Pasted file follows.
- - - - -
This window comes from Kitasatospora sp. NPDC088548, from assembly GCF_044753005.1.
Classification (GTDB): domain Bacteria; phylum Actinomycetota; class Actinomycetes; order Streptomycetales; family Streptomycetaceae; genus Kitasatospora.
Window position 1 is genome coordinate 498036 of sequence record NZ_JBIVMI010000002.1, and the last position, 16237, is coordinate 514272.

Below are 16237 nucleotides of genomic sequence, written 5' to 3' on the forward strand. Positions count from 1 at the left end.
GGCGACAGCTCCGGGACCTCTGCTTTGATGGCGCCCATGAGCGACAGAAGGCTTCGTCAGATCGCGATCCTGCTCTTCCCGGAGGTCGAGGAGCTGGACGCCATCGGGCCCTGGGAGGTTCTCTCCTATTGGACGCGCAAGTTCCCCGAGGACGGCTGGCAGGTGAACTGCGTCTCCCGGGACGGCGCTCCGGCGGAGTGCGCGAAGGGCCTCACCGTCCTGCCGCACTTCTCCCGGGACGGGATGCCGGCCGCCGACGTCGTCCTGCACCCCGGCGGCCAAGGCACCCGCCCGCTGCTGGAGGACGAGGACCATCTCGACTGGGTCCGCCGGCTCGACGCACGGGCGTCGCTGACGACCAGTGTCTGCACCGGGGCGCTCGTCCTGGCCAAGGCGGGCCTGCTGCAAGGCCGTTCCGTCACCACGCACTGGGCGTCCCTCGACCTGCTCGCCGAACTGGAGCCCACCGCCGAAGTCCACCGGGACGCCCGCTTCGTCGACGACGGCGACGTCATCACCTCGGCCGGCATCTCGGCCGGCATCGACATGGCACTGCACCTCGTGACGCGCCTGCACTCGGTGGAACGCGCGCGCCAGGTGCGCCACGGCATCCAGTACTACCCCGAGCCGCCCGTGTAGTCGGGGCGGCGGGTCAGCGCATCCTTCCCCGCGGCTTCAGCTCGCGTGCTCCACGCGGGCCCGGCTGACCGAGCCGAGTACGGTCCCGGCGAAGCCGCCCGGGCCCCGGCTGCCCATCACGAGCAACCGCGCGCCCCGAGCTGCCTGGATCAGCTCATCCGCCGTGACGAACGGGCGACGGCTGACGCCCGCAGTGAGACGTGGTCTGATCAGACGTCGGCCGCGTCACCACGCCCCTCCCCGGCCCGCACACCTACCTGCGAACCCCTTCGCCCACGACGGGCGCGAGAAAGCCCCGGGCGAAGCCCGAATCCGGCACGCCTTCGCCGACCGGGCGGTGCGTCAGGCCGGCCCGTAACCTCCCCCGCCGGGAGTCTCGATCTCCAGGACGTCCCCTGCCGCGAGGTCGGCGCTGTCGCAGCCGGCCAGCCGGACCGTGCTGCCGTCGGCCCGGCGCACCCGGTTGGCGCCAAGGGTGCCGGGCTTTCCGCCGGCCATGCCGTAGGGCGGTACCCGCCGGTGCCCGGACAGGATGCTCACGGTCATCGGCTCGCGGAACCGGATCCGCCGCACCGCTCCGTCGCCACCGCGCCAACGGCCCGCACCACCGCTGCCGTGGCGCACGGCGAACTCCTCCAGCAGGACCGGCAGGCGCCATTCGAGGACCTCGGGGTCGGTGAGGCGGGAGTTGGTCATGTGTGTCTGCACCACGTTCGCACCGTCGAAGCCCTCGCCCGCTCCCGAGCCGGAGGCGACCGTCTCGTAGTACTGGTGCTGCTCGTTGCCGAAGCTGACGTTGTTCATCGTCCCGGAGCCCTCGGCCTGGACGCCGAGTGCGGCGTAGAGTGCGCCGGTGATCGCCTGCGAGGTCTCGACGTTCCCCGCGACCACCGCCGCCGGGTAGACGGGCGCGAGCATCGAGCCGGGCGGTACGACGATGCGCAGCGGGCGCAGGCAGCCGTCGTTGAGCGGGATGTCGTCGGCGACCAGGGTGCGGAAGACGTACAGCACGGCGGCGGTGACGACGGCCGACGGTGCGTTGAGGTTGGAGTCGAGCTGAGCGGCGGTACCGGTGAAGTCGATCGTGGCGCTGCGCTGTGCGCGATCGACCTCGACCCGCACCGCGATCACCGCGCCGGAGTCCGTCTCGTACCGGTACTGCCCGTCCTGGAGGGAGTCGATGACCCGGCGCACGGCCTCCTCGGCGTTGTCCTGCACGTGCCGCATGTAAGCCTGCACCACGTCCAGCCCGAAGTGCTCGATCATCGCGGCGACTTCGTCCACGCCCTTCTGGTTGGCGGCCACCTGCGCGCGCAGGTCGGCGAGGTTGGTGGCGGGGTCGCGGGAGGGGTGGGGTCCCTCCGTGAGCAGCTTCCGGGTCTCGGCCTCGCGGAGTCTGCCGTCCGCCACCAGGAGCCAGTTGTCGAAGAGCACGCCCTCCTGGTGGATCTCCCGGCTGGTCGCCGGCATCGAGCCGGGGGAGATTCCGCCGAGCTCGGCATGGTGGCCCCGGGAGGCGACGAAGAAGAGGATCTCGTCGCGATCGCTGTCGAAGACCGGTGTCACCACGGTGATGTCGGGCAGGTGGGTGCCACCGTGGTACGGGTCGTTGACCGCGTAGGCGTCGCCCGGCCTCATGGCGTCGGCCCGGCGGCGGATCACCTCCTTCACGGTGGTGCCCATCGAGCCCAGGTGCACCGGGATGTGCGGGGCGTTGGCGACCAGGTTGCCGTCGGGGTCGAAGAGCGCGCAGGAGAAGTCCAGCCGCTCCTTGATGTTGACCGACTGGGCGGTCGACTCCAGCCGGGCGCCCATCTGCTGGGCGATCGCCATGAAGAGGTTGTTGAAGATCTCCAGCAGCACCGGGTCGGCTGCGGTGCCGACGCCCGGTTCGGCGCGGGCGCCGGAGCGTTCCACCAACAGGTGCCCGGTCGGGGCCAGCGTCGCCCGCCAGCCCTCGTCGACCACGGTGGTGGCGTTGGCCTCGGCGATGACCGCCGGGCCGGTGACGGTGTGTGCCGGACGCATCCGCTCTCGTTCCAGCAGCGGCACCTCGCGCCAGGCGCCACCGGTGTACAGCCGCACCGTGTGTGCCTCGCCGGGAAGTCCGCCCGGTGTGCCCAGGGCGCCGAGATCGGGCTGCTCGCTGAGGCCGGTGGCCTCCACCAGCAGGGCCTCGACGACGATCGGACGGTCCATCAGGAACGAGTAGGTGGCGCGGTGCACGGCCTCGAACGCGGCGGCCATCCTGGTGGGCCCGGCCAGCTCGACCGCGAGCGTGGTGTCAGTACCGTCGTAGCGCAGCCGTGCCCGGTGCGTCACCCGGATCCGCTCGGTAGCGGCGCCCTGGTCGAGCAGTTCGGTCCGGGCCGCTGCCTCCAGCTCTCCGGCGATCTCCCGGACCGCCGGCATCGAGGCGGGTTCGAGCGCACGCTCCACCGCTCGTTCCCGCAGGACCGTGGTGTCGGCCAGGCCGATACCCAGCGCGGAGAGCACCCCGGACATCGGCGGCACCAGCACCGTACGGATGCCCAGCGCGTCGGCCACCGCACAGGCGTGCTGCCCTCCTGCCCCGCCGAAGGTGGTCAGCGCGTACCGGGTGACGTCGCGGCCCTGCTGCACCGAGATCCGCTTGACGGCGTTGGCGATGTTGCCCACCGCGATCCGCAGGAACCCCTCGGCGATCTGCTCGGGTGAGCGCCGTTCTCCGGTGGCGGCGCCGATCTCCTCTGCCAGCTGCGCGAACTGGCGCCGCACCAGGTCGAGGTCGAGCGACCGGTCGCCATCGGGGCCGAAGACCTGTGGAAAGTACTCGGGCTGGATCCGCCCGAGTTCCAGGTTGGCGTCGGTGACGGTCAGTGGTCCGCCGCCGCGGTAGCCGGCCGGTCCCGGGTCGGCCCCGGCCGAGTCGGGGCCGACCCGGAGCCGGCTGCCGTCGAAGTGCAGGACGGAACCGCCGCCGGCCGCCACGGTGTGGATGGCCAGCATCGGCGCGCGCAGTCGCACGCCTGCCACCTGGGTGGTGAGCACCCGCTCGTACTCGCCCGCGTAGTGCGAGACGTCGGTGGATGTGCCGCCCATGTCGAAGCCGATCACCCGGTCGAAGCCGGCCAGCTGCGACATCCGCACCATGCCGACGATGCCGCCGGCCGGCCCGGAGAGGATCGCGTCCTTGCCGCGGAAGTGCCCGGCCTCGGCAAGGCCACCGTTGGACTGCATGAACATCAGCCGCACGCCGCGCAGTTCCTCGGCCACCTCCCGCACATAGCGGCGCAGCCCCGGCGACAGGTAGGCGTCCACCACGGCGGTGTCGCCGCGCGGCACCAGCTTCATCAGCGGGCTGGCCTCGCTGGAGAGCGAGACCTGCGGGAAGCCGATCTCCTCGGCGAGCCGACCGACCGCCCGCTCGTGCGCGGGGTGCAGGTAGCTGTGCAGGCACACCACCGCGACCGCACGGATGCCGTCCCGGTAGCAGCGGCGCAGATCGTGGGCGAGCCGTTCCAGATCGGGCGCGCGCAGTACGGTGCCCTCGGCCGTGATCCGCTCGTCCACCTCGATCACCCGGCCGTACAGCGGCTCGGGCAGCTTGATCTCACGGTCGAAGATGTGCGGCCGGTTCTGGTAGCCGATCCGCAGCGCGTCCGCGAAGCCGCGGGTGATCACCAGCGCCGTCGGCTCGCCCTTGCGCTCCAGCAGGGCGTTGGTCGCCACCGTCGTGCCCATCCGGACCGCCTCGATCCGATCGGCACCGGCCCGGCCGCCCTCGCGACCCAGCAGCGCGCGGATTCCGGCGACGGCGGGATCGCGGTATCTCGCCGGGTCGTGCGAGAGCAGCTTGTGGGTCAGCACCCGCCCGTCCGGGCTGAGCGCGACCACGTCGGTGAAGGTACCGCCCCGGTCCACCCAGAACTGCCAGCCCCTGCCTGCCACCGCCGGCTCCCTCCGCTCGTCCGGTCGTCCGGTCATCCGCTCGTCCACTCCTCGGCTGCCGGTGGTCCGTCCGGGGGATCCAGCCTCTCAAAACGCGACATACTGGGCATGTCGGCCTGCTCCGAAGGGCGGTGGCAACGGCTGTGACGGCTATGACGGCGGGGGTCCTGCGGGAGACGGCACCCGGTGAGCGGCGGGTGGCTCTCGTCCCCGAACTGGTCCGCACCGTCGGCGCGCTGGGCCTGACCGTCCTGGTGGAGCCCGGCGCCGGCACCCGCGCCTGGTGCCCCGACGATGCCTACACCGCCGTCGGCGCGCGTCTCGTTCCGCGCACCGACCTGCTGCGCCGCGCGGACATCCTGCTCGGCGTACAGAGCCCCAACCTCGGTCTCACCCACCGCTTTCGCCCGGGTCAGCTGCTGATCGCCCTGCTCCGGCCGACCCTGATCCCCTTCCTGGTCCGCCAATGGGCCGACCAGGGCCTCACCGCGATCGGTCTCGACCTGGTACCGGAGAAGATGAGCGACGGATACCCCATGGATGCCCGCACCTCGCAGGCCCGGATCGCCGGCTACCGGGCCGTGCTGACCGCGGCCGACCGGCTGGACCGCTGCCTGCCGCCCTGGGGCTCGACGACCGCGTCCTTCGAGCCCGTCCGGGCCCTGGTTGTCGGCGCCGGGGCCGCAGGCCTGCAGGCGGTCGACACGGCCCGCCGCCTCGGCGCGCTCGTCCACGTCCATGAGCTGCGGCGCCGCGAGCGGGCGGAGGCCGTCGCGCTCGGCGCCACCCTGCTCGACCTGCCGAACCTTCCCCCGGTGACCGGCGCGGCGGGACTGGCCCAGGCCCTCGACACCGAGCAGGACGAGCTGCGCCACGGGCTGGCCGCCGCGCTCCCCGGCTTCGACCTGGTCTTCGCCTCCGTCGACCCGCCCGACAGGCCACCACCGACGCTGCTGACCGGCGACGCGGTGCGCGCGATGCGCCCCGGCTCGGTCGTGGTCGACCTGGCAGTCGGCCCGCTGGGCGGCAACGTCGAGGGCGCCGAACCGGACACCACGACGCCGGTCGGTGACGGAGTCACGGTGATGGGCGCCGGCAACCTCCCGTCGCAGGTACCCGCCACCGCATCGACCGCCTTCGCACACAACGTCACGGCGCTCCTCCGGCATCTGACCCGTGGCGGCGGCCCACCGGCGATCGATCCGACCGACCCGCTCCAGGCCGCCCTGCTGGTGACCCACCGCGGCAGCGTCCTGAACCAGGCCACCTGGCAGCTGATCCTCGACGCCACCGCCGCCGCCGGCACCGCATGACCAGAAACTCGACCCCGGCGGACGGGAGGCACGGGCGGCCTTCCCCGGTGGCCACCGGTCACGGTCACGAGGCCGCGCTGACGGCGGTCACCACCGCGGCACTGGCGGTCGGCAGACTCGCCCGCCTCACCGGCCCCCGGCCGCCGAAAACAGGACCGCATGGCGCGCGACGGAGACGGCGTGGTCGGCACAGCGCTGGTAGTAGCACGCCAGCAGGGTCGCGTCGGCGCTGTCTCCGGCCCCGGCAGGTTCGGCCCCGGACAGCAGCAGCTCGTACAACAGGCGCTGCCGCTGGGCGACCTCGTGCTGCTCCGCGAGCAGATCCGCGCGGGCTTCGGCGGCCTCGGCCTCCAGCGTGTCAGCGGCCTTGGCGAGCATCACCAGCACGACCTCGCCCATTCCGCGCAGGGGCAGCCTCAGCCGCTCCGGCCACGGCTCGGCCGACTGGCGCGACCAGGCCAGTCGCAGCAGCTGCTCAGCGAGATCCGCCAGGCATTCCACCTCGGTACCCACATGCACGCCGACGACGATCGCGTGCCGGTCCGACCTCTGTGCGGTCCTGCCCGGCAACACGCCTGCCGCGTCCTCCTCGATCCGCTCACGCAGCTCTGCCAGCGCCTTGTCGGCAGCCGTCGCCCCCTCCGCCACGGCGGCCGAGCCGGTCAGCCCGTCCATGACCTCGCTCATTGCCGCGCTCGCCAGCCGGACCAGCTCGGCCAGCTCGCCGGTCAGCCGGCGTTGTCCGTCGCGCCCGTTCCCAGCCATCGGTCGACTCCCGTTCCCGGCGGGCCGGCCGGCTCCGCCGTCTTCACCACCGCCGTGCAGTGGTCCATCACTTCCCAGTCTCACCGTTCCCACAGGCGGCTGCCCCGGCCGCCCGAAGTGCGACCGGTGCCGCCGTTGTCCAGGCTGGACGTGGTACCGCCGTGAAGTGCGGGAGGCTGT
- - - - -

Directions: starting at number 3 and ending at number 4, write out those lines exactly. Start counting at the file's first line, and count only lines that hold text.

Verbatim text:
Window position 1 is genome coordinate 498036 of sequence record NZ_JBIVMI010000002.1, and the last position, 16237, is coordinate 514272.

Below are 16237 nucleotides of genomic sequence, written 5' to 3' on the forward strand. Positions count from 1 at the left end.